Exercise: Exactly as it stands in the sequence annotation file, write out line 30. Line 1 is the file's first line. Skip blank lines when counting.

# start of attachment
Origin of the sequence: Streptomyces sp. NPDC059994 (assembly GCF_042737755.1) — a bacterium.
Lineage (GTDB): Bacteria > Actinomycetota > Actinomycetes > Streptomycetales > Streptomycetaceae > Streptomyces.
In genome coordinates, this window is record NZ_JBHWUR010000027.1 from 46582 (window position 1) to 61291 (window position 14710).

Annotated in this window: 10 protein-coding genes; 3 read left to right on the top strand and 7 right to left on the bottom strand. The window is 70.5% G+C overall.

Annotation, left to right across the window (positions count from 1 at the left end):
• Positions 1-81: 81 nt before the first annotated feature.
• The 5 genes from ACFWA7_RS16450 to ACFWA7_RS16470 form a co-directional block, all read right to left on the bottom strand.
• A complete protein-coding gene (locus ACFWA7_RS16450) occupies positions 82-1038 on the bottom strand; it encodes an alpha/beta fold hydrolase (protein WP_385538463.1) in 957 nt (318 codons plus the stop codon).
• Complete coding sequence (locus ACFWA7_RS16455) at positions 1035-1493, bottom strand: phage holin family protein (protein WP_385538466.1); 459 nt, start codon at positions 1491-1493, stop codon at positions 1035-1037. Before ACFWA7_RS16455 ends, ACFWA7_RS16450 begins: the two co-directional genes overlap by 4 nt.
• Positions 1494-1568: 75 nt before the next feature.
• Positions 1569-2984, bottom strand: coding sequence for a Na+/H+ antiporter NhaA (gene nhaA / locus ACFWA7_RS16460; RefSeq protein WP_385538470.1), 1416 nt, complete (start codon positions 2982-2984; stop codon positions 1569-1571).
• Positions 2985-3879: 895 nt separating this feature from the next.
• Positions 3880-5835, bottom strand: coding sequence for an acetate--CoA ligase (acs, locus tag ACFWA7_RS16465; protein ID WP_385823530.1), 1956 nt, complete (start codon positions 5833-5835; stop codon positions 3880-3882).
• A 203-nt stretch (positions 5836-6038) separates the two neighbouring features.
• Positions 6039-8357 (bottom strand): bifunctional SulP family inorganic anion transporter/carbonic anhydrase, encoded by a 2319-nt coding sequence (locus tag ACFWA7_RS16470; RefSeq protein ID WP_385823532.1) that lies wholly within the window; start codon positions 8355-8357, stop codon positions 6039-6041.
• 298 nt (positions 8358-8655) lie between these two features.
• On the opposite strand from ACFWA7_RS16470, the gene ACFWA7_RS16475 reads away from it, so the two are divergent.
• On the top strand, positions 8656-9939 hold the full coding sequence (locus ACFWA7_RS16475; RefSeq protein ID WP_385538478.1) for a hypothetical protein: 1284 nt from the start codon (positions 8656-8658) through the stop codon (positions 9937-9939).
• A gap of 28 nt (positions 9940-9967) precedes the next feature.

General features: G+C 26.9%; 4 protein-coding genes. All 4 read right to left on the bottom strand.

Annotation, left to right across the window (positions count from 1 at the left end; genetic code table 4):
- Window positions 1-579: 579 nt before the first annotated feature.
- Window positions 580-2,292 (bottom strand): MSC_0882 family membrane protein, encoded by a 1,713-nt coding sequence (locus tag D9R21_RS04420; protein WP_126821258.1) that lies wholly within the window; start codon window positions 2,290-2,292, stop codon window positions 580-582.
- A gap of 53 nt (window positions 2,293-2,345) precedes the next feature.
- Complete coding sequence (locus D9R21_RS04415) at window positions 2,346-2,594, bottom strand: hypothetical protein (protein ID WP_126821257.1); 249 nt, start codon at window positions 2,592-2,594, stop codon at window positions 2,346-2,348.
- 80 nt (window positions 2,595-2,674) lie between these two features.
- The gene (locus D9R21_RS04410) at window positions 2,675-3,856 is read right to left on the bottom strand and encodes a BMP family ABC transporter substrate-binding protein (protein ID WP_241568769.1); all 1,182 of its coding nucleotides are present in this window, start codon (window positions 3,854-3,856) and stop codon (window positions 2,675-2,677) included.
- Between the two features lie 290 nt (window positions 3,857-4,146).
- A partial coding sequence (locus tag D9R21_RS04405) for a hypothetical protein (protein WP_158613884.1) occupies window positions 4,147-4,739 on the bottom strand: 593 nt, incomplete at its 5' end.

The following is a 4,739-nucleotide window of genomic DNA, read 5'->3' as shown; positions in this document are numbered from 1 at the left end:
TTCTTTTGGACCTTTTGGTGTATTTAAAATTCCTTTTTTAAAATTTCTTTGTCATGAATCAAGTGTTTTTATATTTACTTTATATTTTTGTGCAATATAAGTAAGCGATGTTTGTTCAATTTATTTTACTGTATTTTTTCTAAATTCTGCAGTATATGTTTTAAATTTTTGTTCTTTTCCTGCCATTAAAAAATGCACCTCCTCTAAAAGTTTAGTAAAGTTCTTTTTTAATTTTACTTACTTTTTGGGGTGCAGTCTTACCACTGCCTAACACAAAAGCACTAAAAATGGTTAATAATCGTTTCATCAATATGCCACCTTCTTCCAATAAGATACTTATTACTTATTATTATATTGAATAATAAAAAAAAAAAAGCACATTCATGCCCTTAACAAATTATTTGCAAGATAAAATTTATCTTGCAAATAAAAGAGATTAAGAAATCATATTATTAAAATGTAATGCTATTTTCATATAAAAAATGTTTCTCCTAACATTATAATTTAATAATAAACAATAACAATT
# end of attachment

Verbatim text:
The following is a 4,739-nucleotide window of genomic DNA, read 5'->3' as shown; positions in this document are numbered from 1 at the left end: